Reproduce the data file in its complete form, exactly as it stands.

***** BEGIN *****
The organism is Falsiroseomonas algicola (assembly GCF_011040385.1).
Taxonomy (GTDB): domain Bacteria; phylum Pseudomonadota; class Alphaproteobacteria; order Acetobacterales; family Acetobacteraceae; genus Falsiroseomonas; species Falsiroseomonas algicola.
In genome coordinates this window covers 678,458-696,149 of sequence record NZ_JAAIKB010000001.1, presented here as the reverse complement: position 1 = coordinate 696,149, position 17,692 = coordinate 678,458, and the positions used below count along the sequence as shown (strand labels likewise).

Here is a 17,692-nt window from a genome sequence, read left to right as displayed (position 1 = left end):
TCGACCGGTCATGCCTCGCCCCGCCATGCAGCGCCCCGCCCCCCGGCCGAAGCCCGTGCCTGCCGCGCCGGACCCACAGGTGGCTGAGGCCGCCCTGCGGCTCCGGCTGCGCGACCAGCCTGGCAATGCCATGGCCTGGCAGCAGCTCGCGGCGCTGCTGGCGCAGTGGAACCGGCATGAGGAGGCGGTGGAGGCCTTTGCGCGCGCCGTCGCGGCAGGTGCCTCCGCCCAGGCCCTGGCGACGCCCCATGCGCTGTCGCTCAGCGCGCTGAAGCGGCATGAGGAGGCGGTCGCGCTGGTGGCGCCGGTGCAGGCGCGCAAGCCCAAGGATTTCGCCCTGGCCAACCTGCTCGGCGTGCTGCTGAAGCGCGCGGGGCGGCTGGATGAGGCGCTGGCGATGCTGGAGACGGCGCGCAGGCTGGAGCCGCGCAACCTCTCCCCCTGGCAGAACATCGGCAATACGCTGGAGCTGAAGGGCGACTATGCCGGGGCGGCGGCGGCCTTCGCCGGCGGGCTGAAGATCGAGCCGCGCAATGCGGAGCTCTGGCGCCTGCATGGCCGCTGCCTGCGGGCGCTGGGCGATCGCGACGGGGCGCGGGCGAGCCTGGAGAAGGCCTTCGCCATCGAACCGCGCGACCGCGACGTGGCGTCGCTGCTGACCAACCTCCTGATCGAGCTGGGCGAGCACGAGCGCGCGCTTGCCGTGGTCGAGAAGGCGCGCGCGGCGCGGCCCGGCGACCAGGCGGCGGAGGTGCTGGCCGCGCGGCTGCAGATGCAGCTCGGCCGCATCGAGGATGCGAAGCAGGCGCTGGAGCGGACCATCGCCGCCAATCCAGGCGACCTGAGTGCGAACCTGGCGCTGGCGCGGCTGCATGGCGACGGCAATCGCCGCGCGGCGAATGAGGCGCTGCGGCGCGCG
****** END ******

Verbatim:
The organism is Falsiroseomonas algicola (assembly GCF_011040385.1).
Taxonomy (GTDB): domain Bacteria; phylum Pseudomonadota; class Alphaproteobacteria; order Acetobacterales; family Acetobacteraceae; genus Falsiroseomonas; species Falsiroseomonas algicola.
In genome coordinates this window covers 678,458-696,149 of sequence record NZ_JAAIKB010000001.1, presented here as the reverse complement: position 1 = coordinate 696,149, position 17,692 = coordinate 678,458, and the positions used below count along the sequence as shown (strand labels likewise).

Here is a 17,692-nt window from a genome sequence, read left to right as displayed (position 1 = left end):
TCGACCGGTCATGCCTCGCCCCGCCATGCAGCGCCCCGCCCCCCGGCCGAAGCCCGTGCCTGCCGCGCCGGACCCACAGGTGGCTGAGGCCGCCCTGCGGCTCCGGCTGCGCGACCAGCCTGGCAATGCCATGGCCTGGCAGCAGCTCGCGGCGCTGCTGGCGCAGTGGAACCGGCATGAGGAGGCGGTGGAGGCCTTTGCGCGCGCCGTCGCGGCAGGTGCCTCCGCCCAGGCCCTGGCGACGCCCCATGCGCTGTCGCTCAGCGCGCTGAAGCGGCATGAGGAGGCGGTCGCGCTGGTGGCGCCGGTGCAGGCGCGCAAGCCCAAGGATTTCGCCCTGGCCAACCTGCTCGGCGTGCTGCTGAAGCGCGCGGGGCGGCTGGATGAGGCGCTGGCGATGCTGGAGACGGCGCGCAGGCTGGAGCCGCGCAACCTCTCCCCCTGGCAGAACATCGGCAATACGCTGGAGCTGAAGGGCGACTATGCCGGGGCGGCGGCGGCCTTCGCCGGCGGGCTGAAGATCGAGCCGCGCAATGCGGAGCTCTGGCGCCTGCATGGCCGCTGCCTGCGGGCGCTGGGCGATCGCGACGGGGCGCGGGCGAGCCTGGAGAAGGCCTTCGCCATCGAACCGCGCGACCGCGACGTGGCGTCGCTGCTGACCAACCTCCTGATCGAGCTGGGCGAGCACGAGCGCGCGCTTGCCGTGGTCGAGAAGGCGCGCGCGGCGCGGCCCGGCGACCAGGCGGCGGAGGTGCTGGCCGCGCGGCTGCAGATGCAGCTCGGCCGCATCGAGGATGCGAAGCAGGCGCTGGAGCGGACCATCGCCGCCAATCCAGGCGACCTGAGTGCGAACCTGGCGCTGGCGCGGCTGCATGGCGACGGCAATCGCCGCGCGGCGAATGAGGCGCTGCGGCGCGCG